Writing Around the Details

Some details simply aren’t necessary. You don’t have to provide a detailed summary of injuries sustained to characters, don’t have to be or consult with a doctor for a prognosis. Those details can sometimes be more detrimental to a story than helpful to the reader.

A prime example of this is Jeff Lindsay’s Dexter By Design.

For those not familiar with Lindsay’s Dexter series: Dexter is a serial killer who kills serial killers. He mostly targets those guilty of crimes against children, primarily pedophiles who kill children. He is also a blood splatter analyst for the Miami Police Department. His foster sister, Deborah, also works for the Miami Police Department.

In Dexter By Design, Dexter and Deborah pay a visit to the home of a suspect. Deborah is stabbed in the process and hospitalized.

Not once throughout the ordeal does Lindsay go into detail about Deborah’s injuries. The only thing the reader knows is that “she lost a lot of blood.”

No medical jargon. No technical mumbo-jumbo. No lengthy explanations about where the knife penetrated, what organs (if any) that may have been affected and no platitudes about how lucky Deborah was.

Instead, Lindsay focuses on the real issue: the relationship between Deborah and Dexter.

Deborah recently discovered Dexter’s secret life and she was processing her feelings about the matter.

Dexter was processing how he felt about his sister. Feelings are something Dexter is always processing, whether he believes he has them or not.

There was already enough going on in the novel without it getting bogged down with medical details regarding Deborah’s injury. Going into those details would have been tedious instead of enlightening. Rather than have the reader stumble through the medical vernacular, Lindsay keeps the important stuff in the forefront while using Deborah’s injury as background drama.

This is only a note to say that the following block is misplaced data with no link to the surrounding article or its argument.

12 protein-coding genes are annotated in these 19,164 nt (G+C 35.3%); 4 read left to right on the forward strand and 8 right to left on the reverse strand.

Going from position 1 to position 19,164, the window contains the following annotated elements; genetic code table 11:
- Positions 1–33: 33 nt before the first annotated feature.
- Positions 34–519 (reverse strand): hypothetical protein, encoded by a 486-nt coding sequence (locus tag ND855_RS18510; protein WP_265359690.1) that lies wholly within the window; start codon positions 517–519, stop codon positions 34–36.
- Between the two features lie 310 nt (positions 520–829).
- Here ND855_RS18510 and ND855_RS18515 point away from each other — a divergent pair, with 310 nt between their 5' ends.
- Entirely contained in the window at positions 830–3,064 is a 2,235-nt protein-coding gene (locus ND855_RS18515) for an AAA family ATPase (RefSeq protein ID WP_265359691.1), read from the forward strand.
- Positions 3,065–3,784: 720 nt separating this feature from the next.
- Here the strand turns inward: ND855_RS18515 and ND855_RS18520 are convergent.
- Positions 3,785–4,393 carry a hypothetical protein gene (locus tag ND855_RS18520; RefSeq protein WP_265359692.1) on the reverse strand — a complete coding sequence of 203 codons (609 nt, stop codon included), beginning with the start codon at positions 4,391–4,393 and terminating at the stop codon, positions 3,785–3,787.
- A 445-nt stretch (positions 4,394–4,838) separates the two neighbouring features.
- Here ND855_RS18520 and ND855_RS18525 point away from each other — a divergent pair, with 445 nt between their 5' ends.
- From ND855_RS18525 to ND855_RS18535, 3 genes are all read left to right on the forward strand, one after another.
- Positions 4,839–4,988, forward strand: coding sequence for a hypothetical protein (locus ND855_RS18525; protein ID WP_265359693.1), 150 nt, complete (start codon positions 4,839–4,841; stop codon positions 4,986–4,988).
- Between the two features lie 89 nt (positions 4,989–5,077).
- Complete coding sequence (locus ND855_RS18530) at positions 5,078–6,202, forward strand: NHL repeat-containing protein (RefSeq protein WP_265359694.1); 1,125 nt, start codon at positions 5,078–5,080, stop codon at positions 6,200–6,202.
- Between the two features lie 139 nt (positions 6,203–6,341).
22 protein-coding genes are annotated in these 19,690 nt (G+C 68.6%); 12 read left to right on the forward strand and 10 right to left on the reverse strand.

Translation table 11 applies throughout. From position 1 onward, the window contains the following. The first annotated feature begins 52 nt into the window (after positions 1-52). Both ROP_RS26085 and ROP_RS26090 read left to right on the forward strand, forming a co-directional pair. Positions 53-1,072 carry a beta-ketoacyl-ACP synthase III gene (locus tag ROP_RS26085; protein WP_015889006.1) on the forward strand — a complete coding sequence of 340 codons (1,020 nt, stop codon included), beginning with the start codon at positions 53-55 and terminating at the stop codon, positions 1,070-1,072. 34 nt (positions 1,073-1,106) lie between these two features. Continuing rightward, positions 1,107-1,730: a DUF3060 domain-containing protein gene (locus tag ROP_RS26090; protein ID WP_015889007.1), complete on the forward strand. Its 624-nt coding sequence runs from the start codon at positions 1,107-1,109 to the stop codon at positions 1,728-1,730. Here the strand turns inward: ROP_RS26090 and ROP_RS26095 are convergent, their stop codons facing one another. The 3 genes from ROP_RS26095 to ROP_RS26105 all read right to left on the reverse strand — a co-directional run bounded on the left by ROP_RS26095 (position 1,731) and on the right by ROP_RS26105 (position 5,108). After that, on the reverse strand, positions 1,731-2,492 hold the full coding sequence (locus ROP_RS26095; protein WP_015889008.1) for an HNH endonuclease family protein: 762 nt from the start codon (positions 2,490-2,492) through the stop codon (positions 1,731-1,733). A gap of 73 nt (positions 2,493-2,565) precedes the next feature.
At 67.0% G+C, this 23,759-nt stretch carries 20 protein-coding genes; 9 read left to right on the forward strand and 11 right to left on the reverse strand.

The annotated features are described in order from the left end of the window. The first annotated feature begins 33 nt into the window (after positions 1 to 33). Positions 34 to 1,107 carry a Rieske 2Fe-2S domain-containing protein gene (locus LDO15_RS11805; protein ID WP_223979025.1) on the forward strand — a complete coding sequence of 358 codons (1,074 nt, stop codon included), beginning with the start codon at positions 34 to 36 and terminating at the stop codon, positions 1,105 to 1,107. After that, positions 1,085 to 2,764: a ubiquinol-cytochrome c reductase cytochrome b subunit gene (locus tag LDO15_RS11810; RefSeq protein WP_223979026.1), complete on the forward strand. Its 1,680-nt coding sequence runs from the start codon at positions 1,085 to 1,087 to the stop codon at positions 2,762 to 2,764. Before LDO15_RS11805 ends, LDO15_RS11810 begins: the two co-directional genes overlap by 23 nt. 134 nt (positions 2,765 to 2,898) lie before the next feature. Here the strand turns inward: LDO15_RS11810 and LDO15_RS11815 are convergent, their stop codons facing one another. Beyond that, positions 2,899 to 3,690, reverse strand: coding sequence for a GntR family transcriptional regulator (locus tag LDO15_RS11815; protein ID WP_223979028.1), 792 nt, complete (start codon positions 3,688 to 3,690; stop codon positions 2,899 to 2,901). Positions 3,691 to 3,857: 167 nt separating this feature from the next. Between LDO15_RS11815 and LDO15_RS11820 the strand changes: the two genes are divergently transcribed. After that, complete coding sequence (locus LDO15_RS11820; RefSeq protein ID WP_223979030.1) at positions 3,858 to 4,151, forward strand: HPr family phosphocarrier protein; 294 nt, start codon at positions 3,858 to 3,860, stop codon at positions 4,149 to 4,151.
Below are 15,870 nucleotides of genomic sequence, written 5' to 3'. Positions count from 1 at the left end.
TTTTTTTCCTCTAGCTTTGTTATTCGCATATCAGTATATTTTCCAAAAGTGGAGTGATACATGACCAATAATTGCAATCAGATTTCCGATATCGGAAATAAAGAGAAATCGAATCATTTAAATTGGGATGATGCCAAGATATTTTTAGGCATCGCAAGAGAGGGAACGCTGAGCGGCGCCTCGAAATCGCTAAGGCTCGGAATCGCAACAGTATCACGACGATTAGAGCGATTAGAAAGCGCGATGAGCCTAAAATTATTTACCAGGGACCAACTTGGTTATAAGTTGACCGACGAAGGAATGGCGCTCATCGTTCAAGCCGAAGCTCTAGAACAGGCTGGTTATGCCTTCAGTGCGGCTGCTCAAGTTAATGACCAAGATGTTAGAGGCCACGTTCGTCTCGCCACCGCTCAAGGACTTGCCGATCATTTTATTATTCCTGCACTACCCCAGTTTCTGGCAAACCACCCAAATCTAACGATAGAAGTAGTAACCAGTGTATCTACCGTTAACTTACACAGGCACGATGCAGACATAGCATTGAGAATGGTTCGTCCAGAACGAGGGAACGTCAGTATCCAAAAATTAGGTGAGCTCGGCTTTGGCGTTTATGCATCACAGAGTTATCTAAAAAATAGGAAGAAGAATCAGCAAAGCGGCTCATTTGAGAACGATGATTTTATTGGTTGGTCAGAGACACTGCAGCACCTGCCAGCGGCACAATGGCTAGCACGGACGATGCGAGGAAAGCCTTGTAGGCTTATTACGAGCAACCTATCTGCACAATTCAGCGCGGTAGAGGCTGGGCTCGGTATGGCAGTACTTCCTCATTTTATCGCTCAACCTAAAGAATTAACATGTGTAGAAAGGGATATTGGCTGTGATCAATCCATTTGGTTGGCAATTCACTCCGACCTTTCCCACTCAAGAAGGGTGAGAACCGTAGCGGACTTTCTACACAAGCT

Details about her injury simply aren’t necessary. It is enough to know that Deborah has sustained a potentially life-threatening injury and even more important is how Dexter reacts to it and feels about it. Details about the injury itself would have added insult (pun intended).

It is the foremost job of the writer to keep the story moving, keep the reader interested. Had Mr. Lindsay insisted upon including medical and technical details about Deborah’s injury, not one of those details would have been pertinent to the story. It would have just been information the reader had to slog through to get to the next interesting part.

This doesn’t mean you should forego any research that needs to be done. There are details that are imperative you know something about.

For instance, in the novel I am currently working on, I need to learn more about guns. This will require hands-on research: visiting a firing range, talking to people who are gun enthusiasts and probably handling and shooting a gun as well.

I’m not crazy about guns. But one of my characters is a superior markswoman (that’s right, I said woman). She’s gonna know her gun, know it well and know how to handle it. This is an important detail in the novel and the research must be done.

Guns scare me. I’ve never held one unless you count the childhood water gun. It is imperative that I overcome this, steel my nerves and do that research.

Weigh the importance of your details to your reader. Must they know that a conduit is not only a means of conveying water it also denotes a means of access? Do they really need to know the minute details of an injury or would it suffice they know it is life-threatening? Do they need to know the exact route to get to the buried treasure or is it more important what the characters endure to get there?

While the details can be interesting if they don’t move the story along or make a poignant point it may be best to write around them. Sometimes the how and the why of a thing isn’t as important as how the people affected deal with it.

It isn’t that details don’t matter, they do. As long as you expend the time and energy on the really important details.

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